ACTNews, SIGI – Rizal Syahputra, colloquially known as Ical (10) spent a week in Undata Hospital, Palu. He underwent a surgery on Wednesday (10/31) after he met Aksi Cepat Tanggap (ACT) team in Sigi. The surgery went smoothly. Internal fixation devices have been implanted in his leg to heal his bone fracture.
Ical is the second of four siblings. His parents, Nawir (38) and Ayu (35) are farmers. At a tender age of ten, Ical has to suffer from broken leg after the earthquake shook his village in Bulubete Village, South Dolo sub-dustrict, Sigi Regency.
When the earthquake hit, Ical was getting ready to pray maghrib at his local mosque. Unfortunately, before he had a chance to perform the prayer, the earth shook violently. Along with his friends, Ical ran outside the mosque. Unluckily, his leg was hit by the collapsing mosque. Ical could only cry before someone finally rescued him.
Our first meeting with Ical was when ACT’s Medical and Psychosocial Support team from Sigi visited the earthquake survivors in Bulubate Village in late October. At that time, Ical came with his parents to get his leg examined.
The team was shocked to see Ical’s condition. For a month, Ical had not received proper medical treatment due to lack of knowledge and also because his parents did not have enough money.
“Ical’s broken leg was only massaged using traditional ointment,” said Mulyana, a medical personnel from ACT Medical Post in Sigi.
To prevent worse medical problem, Mulyana and other medical personnel brought Ical to Undata Hospital to be examined further. The doctor ordered Ical to undergo surgery two days later, Wednesday (10/31). Ical went under the knife, and internal fixation devices were implanted in his right thigh.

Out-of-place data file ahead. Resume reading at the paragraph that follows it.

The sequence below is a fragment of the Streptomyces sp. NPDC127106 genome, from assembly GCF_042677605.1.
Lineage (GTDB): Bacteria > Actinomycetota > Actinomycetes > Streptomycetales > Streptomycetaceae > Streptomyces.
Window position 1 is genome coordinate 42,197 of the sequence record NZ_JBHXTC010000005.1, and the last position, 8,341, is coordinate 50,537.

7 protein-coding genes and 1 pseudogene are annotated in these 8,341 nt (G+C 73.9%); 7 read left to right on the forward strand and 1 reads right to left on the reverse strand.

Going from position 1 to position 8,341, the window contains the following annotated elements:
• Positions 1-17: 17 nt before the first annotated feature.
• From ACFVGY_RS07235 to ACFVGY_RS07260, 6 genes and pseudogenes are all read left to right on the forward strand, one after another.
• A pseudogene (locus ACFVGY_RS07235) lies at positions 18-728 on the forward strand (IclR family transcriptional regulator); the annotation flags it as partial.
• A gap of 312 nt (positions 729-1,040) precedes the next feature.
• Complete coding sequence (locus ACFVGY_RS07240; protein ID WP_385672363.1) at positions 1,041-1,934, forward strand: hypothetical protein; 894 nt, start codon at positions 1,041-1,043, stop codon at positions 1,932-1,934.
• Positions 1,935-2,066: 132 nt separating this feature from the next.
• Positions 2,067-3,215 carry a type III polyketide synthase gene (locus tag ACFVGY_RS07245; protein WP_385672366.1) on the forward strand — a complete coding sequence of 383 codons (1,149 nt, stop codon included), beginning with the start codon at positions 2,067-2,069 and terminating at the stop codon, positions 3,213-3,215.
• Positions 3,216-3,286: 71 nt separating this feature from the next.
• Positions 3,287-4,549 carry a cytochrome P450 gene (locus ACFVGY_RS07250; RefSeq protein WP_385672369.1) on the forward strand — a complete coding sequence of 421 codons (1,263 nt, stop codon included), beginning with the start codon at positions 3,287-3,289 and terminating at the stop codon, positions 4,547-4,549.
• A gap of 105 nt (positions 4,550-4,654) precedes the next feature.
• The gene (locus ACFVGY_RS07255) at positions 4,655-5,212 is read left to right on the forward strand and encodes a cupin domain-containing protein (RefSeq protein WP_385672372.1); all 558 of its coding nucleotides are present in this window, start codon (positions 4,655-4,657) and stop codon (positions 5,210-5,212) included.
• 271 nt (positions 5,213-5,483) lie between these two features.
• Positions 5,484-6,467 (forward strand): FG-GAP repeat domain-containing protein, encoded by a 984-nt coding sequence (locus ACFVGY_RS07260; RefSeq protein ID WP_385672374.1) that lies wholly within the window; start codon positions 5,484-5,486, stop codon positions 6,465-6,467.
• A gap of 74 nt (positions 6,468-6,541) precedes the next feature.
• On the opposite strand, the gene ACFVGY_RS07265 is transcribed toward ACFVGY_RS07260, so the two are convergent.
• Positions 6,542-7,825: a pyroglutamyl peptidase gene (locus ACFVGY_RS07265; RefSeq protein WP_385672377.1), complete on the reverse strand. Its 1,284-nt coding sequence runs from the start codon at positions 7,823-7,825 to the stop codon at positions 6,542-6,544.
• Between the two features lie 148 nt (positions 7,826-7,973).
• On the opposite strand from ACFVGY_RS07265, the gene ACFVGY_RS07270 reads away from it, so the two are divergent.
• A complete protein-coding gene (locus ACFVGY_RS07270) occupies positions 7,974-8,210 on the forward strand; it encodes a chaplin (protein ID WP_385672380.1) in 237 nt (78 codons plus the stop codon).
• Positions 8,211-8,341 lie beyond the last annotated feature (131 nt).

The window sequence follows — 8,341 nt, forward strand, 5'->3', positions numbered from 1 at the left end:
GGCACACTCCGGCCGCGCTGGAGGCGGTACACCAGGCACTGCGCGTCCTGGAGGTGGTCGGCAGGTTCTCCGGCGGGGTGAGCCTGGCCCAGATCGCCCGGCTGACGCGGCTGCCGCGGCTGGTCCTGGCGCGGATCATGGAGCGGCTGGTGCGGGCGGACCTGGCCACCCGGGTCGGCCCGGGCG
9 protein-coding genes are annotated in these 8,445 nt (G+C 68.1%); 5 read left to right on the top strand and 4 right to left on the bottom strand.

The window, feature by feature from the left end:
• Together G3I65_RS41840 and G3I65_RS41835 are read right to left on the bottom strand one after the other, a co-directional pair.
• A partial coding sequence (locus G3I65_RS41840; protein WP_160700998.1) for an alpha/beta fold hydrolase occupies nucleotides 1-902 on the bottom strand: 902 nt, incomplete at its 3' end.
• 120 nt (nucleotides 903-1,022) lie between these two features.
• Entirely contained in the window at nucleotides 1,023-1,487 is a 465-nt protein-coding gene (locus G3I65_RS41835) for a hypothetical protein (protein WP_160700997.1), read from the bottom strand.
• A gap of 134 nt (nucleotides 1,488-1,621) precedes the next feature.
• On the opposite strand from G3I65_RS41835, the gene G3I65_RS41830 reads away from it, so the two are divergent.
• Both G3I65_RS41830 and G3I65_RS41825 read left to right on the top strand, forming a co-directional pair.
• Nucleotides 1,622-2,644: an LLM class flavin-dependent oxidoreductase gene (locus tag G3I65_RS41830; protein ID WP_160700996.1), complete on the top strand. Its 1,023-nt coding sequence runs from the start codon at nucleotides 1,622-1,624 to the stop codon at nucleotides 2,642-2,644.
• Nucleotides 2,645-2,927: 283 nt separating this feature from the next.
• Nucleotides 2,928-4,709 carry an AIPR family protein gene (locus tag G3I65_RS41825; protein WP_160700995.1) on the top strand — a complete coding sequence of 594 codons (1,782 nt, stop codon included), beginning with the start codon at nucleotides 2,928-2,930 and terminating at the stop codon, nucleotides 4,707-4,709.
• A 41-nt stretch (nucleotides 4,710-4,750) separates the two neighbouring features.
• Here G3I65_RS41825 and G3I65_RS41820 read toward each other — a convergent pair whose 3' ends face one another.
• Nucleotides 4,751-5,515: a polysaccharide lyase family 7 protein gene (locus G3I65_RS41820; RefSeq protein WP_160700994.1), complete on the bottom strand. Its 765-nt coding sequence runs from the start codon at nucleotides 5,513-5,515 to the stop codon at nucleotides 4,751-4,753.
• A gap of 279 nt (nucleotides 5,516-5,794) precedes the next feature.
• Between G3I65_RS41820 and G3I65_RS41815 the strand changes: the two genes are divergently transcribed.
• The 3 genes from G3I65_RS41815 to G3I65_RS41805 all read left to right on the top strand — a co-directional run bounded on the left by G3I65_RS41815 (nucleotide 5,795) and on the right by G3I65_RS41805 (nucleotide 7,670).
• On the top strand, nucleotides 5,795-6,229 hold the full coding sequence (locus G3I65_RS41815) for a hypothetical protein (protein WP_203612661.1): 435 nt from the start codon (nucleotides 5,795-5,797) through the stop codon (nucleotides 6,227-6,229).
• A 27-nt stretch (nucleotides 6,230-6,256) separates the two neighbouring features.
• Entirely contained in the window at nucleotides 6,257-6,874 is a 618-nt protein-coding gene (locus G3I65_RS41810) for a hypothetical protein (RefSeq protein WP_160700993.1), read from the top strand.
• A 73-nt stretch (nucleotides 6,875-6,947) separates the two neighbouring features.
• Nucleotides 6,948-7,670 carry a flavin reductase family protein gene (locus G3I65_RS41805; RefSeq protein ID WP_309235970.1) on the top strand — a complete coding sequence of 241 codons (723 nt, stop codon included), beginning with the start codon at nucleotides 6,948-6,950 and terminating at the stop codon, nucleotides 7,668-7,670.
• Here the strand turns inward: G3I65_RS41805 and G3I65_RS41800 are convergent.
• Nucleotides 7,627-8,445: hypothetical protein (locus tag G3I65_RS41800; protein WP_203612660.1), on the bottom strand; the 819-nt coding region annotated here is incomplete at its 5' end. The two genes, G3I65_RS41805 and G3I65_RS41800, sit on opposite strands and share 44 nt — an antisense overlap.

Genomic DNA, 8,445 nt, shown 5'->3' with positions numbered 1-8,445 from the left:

Mulyana mentioned that he and his colleagues from ACT medical team regularly monitored Ical’s condition. Due to the frequent interaction, Ical got very close to the ACT team. At times, Ical asked about the team members who didn’t come along to visit him.
When the team came to take him home on Monday (10/5), for instance, Ical was happy although he was being rather sulky after knowing that one of the ACT team members did not come along.
Ical has now returned to his village, but not to his house because it has been destroyed. It is impossible for him and his family to go back there. Ical now lives in a stilted hut made of tarpaulin and bamboo built by his father.
Mulyana stressed that his team and he will keep accompanying Ical during the post-surgery recovery, including taking him to the hospital for regular checkups until Ical is fully healed. “Insha Allah, on Thursday (11/8), we are taking Ical to the hospital for checkup. Ical’s parents have sent their best regards and deepest gratitude for ACT,” said Mulyana.